With the research plane through the volcanic cloud

Unique measuring system delivers rare climate data

View on the southeast side of the Kasatochi after the eruption of 7.8.08. The cliff in the flank marks the former coastline. The formerly green island is covered by dust and ash. The same dust that Caribic scientists have measured in the air over Europe. © Chris Waythomas / ASV / USGS
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With a unique measuring system aboard a passenger plane, researchers have flown through the plume of a volcanic eruption, collecting rare climate data. As the scientists report in the journal "Geophysical Research Letters", the results could help to better estimate the effect of volcanoes on the atmosphere and the climate.

They show that the eruption of the Kasatochi volcano in the Pacific had increased the sulfur concentration in the samples by a factor of 10, and the number of finest dust particles by a factor of 1, 000. In addition to potentially climate-cooling sulfur, the measured particles contained unexpectedly high levels of potentially warming carbon. The monthly measurement flights within the CARIBIC project showed three times more sulfur concentration than in normal parts of the northern hemisphere even four months later.

Kasatochi hurls 1.5 million tons of sulfur dioxide into the air

After 200 years of calm, the volcano Kasatochi, which lies between Kamchatka and Alaska in the Pacific, exploded on August 7, 2008. In a huge cloud of gas and ash, he threw about 1.5 million tons of sulfur dioxide so high in the air that they reached the stratosphere - the layer of air above the atmospheric layer of the atmosphere. This means that the particles are washed out of this layer more slowly because no precipitate forms there.

Enormously high sulfur values

The stream of air, known as the jet stream, transported the plume of the volcano to Europe. There, the specially adapted Lufthansa Airbus "Leverkusen" flew through the cloud in the hold with the flying atmosphere laboratory CARIBIC of the Max Planck Institute for Chemistry in Mainz (MPIC) in the cargo hold, surveying and sampling it.

In the cloud, on the way from Alaska to Europe, part of the gaseous sulfur dioxide was transformed into tiny liquid sulfuric acid droplets and sulfates. The scientists were drawn to their rare find, as the sulfur analyzes of the aerosol samples, carried out at the University of Lund, had extremely high values. display

Measuring exhaust gas of the Kasatochi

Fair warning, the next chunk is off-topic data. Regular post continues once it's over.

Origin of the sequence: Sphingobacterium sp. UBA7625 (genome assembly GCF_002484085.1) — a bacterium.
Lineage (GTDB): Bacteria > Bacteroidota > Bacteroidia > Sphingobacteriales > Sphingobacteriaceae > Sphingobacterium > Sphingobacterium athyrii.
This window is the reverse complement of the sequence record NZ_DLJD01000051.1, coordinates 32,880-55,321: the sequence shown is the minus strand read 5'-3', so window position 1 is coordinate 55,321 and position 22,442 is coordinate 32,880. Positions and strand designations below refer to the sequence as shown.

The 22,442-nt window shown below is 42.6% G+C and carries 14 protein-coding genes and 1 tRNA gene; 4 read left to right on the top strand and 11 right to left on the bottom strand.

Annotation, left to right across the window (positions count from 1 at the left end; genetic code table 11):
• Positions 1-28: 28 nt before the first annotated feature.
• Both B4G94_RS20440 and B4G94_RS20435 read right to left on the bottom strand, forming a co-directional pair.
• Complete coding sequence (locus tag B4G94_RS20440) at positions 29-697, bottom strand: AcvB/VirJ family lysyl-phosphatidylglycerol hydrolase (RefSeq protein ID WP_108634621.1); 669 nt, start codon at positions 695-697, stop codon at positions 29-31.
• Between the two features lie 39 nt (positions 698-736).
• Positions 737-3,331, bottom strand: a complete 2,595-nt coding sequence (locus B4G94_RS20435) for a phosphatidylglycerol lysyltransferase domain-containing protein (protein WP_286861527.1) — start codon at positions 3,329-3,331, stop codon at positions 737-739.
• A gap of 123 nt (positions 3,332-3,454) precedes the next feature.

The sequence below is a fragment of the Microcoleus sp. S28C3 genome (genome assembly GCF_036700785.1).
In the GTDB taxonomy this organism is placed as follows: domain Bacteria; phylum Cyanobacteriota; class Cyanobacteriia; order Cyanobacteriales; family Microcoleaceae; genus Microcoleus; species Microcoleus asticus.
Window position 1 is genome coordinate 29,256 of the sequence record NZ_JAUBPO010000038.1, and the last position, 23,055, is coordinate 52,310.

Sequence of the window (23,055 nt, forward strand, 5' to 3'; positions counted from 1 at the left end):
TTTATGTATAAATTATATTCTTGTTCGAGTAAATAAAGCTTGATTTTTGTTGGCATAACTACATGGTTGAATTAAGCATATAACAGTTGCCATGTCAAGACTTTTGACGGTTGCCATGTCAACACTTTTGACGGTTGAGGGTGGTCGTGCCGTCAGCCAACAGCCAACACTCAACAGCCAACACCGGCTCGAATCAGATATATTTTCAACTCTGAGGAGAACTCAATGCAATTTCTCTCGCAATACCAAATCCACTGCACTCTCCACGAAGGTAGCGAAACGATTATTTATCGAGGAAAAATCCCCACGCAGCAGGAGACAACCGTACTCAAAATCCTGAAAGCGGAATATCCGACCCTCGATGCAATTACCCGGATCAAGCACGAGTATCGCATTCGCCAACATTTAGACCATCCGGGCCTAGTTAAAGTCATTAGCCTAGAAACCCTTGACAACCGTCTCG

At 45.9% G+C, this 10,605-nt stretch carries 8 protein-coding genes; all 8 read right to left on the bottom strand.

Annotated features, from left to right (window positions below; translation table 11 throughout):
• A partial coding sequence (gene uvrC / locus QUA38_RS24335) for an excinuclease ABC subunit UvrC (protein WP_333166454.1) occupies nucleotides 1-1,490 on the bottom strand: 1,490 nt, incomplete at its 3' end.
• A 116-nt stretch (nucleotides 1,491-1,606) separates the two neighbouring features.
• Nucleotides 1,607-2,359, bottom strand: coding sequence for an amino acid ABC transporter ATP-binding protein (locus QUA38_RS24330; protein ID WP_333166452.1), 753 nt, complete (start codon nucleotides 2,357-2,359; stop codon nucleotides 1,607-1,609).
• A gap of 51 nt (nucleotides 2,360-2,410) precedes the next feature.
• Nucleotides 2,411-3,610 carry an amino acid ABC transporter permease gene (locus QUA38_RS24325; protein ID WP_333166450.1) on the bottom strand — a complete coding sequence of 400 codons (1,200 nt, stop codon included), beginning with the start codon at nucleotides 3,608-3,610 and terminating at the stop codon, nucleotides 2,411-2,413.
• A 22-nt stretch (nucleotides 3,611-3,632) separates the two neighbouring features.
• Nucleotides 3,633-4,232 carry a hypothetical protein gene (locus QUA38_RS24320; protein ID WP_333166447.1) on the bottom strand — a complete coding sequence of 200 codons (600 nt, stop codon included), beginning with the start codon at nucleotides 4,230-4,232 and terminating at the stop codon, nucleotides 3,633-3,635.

"Our colleagues from the Institute for Tropospheric Research in Leipzig then took a closer look at the number and size of particles in the samples, " says project coordinator Professor Carl Brenninkmeijer from the MPIC. We here in Mainz have analyzed in more detail the sulfur dioxide content via the spectral analyzes of the scattered sunlight. And together it was clear: We measured the exhaust plume of the Kasatochi

A rare event: "We have data from almost ten years now, but this is the first clear, detailed signal of a volcanic eruption that we were able to measure, " says Brenninkmeijer. There are few natural experiments of this kind for us atmospheric researchers. We are very interested in violent volcanic eruptions, as the vast amounts of ash and gases affect many processes and ultimately the climate. "

It is known that sulfur in the form of sulfur droplets cools the climate. As early as 1961, Christian Junge discovered the boy layer named after him. It consists of sulfur tufts and spans the earth 20 to 30 kilometers above the ozone layer.

Artificial volcanic eruptions?

The droplets reflect and scatter the sunlight, so that less energy arrives on the earth - it remains a little cooler, says Brenninkmeijer. Nobel laureate Paul Crutzen suggested that it might be possible to deploy a sulfuric acid climate emergency brake into the stratosphere. An experiment that he wishes for himself, that it never has to be done. Since the young layer is partly fed by violent volcanic eruptions, this emergency measure would be roughly comparable to artificial volcanic eruptions.

Interestingly enough, we also found large amounts of carbon in the ash particles of the kasatochi. In contrast to the pure sulfur particles, these darkly colored particles can absorb heat, so that they counteract the sulfur effect, "explains Brenninkmeijer.

Soon new results?

Whether the ashes of the Kasatochi are unusual in this regard, the researchers can not say right now, as they have no comparative measurements. "But we are working hard and hope to be able to submit further results later this year, " said Brenninkmeijer.

(idw - Max Planck Institute for Chemistry, 06.07.2009 - DLO)